4 Daily Activities to Modify If You Want Better Posture
If you think hunching over your laptop is the only thing that can take a toll on your posture then read on.
Posture Positions While Driving
You may not realize it but you tend to slouch while driving. Most car seats have been designed to be comfortable and are often overly cushy, making it difficult to maintain proper driving posture.
The driving guideline of hand placement on the steering wheel at 10 o’clock for the left hand and 2 o’clock for the right hand should be ignored by women simply because men have comparatively longer arms. Women who drive should instead position their left hand at 9 or 8 o’clock and their right hand at 3 or 4 o’clock since these particular placements don’t require the driver to extend their arms too far that they end up slouching forward.
Maintaining a “neutral” spine between 90 and 115 degrees while driving doesn’t mean you have to sit up in a perfectly straight position in which muscle fatigue can set in. If your car doesn’t have a lumbar support feature that’s supposed to help maintain the spine’s natural curve, place a medium-sized folded towel right behind the lower back to cushion it. If you’re driving for longer periods of time, make stops to get out of your vehicle and do some stretching every few hours.
Talking on the Phone
Do you know what “cubital tunnel syndrome” (CTS) means? That’s the pain you feel after holding a phone to the ear for a relatively long period of time. People usually cradle the phone between their shoulder and neck even if it’s already in their hand, compressing blood vessels and nerves in the elbows and shoulders that lead to pain and tingling sensation in the arm, and headaches.
Want to know if your posture is correct while gabbing on the phone? Glance at yourself in the mirror while you talk on the phone and check your posture. Stretch away as soon as you feel you’re falling back into CTS. With daily practice of handling the phone properly, you will soon have better posture without you even realizing it.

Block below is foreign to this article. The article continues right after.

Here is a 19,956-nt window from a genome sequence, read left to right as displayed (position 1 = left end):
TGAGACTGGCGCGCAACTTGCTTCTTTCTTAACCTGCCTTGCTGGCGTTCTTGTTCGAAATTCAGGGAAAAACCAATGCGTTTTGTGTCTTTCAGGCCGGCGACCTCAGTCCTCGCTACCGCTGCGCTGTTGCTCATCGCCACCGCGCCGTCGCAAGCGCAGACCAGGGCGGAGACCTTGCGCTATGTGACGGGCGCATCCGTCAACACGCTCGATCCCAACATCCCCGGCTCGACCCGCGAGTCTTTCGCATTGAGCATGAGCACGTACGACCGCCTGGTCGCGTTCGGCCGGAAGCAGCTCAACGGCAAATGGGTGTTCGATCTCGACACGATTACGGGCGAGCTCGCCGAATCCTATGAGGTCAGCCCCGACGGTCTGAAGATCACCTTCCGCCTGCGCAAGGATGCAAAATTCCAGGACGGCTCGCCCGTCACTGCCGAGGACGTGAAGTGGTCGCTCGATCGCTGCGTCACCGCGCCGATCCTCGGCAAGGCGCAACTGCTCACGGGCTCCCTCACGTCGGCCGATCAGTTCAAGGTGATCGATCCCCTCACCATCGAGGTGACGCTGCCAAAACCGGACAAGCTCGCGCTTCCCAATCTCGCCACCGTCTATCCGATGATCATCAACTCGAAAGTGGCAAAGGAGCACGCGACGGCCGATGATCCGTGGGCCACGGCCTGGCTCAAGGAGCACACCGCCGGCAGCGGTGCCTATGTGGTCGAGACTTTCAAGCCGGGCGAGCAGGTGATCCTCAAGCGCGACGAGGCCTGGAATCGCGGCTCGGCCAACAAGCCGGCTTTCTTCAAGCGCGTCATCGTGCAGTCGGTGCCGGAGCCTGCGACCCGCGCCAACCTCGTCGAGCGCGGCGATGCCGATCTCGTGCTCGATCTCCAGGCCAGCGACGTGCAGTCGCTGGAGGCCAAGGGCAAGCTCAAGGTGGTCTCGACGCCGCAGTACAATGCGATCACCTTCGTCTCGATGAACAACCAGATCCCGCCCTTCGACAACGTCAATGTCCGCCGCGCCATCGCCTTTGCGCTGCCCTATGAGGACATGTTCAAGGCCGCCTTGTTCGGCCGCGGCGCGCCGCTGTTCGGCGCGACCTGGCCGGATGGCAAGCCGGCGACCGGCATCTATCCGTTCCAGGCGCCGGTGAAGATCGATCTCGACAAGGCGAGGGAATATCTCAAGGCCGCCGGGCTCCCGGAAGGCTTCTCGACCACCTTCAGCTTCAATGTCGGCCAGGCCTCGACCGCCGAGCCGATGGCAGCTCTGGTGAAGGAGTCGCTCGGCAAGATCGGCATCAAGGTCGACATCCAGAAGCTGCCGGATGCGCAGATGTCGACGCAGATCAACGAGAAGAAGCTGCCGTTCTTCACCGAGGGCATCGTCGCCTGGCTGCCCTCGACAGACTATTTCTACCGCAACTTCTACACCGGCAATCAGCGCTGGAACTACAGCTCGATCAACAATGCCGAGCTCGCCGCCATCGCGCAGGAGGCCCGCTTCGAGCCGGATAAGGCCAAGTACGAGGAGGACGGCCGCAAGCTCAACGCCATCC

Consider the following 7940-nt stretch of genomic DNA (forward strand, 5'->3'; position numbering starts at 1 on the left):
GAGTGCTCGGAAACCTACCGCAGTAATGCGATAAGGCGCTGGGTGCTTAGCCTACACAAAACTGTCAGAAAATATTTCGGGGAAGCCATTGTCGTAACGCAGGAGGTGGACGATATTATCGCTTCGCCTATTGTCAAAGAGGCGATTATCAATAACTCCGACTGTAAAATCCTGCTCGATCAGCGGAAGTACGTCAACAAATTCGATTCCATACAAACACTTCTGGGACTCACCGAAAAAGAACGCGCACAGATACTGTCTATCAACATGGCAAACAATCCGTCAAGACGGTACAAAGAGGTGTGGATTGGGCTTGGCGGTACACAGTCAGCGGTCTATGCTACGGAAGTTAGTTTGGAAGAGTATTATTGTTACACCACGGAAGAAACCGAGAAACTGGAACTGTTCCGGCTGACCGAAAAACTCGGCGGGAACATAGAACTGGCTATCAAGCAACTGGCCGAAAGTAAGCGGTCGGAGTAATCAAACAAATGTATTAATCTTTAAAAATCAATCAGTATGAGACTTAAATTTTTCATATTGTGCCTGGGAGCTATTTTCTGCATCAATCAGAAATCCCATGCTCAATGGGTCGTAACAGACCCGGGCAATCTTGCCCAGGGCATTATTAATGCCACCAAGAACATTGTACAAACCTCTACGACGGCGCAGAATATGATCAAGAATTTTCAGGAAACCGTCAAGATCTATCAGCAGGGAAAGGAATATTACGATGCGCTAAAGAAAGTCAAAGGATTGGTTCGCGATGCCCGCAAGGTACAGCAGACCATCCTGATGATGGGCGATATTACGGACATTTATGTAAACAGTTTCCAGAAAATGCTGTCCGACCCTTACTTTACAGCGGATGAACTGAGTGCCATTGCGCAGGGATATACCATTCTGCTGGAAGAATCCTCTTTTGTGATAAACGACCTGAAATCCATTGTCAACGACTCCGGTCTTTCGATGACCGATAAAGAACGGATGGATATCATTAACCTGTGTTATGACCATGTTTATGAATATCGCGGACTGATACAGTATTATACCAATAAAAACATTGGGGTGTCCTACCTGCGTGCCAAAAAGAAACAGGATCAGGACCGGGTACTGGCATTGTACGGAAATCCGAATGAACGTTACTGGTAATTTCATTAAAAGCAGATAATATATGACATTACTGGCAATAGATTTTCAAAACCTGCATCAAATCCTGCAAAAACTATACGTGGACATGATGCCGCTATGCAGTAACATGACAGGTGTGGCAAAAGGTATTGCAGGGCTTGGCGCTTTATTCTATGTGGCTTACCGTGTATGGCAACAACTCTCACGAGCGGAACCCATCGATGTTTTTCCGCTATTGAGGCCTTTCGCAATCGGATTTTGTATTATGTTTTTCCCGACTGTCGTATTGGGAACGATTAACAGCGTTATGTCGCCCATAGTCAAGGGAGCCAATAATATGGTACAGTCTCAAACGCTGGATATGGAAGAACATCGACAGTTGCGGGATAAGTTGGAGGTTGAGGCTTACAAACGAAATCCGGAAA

Soothe the scrunch in your neck muscles by tilting the head so that the left ear is close to the left shoulder, and then drape the left arm over the head, let the hand rest on the head’s right side, lightly stretch the neck and let the right hand hang straight downward. Hold this position for 10-12 seconds and repeat for the other side.
The Way You Carry Your Bag
The trend in oversized purses may be fashionable but it’s definitely bad news for posture lovers everywhere. Shoulder misalignment can result from lugging a bag that is not only heavy but bulky. How do you find out if the stuff you have in your bag is to match weight to carry around? Well, your shoulders and neck start to hurt after 10-15 minutes of toting the bag. Give your shoulders and neck a rest from time to time and get a wheeled bag instead of those oversized purses.
According to the American Chiropractic Association (ACA), you should only be carrying a bag that weighs 10% or less than your total body weight. If you weigh 120 pounds, for instance, your bag should only weigh 12 pounds for you not to stress your shoulders and neck. When you have to carry something heavier, alternate carrying your bag from one shoulder to the other every 5 minutes to avoid putting all the weight on just one side of the body.
While You Are Sleeping…
Improper sleeping position can be a major source of head, back, and neck pain. Waking up achy, run-down orstiff means that you have been sleeping in such a way that your spine’s natural curves are compromised. One culprit is overloading on pillows. You need cushioning when you sleep, yes, but it should be the kind that supports the neck’s inward curve. Fluffy pillows in a stack will just encourage a stiff neck.
Did you know that sleeping on one’s back is actually the healthiest position, but many people are more comfortable sleeping in other positions, which unfortunately, are bad for the posture. If you sleep on your stomach, protect your spine’s top vertebrae by placing a thin, medium sized pillow right under the abdomen.
The fetal position can be a trigger for pain because it strains the back. Switch to a more neutral position if you become aware that you have been sleeping in that position. Bringing about better posture is possible even while you’re in deep slumber. Correcting yourself during a night’s sleep will soon become routine for you and can gradually wean you away from the fetal position.
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